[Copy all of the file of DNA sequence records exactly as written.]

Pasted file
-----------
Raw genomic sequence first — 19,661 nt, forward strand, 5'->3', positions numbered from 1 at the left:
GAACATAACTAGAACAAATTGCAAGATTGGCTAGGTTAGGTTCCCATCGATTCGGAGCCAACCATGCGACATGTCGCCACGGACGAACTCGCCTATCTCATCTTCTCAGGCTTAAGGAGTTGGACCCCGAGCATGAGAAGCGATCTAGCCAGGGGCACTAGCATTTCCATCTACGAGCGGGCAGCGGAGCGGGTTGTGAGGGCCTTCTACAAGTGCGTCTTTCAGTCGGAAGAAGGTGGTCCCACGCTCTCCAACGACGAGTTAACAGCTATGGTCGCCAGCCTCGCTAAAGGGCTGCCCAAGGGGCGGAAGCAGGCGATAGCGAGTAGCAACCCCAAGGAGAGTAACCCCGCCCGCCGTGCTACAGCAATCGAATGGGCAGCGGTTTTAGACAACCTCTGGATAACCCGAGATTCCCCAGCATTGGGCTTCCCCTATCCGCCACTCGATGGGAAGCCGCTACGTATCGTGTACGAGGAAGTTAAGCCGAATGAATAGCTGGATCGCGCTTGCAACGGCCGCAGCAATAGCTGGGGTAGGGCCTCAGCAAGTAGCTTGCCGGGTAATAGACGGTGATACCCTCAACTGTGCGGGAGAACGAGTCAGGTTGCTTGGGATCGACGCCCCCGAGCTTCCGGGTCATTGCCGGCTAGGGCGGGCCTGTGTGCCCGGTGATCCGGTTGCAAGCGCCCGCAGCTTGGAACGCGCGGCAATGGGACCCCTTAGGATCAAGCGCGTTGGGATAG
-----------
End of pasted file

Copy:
Raw genomic sequence first — 19,661 nt, forward strand, 5'->3', positions numbered from 1 at the left:
GAACATAACTAGAACAAATTGCAAGATTGGCTAGGTTAGGTTCCCATCGATTCGGAGCCAACCATGCGACATGTCGCCACGGACGAACTCGCCTATCTCATCTTCTCAGGCTTAAGGAGTTGGACCCCGAGCATGAGAAGCGATCTAGCCAGGGGCACTAGCATTTCCATCTACGAGCGGGCAGCGGAGCGGGTTGTGAGGGCCTTCTACAAGTGCGTCTTTCAGTCGGAAGAAGGTGGTCCCACGCTCTCCAACGACGAGTTAACAGCTATGGTCGCCAGCCTCGCTAAAGGGCTGCCCAAGGGGCGGAAGCAGGCGATAGCGAGTAGCAACCCCAAGGAGAGTAACCCCGCCCGCCGTGCTACAGCAATCGAATGGGCAGCGGTTTTAGACAACCTCTGGATAACCCGAGATTCCCCAGCATTGGGCTTCCCCTATCCGCCACTCGATGGGAAGCCGCTACGTATCGTGTACGAGGAAGTTAAGCCGAATGAATAGCTGGATCGCGCTTGCAACGGCCGCAGCAATAGCTGGGGTAGGGCCTCAGCAAGTAGCTTGCCGGGTAATAGACGGTGATACCCTCAACTGTGCGGGAGAACGAGTCAGGTTGCTTGGGATCGACGCCCCCGAGCTTCCGGGTCATTGCCGGCTAGGGCGGGCCTGTGTGCCCGGTGATCCGGTTGCAAGCGCCCGCAGCTTGGAACGCGCGGCAATGGGACCCCTTAGGATCAAGCGCGTTGGGATAG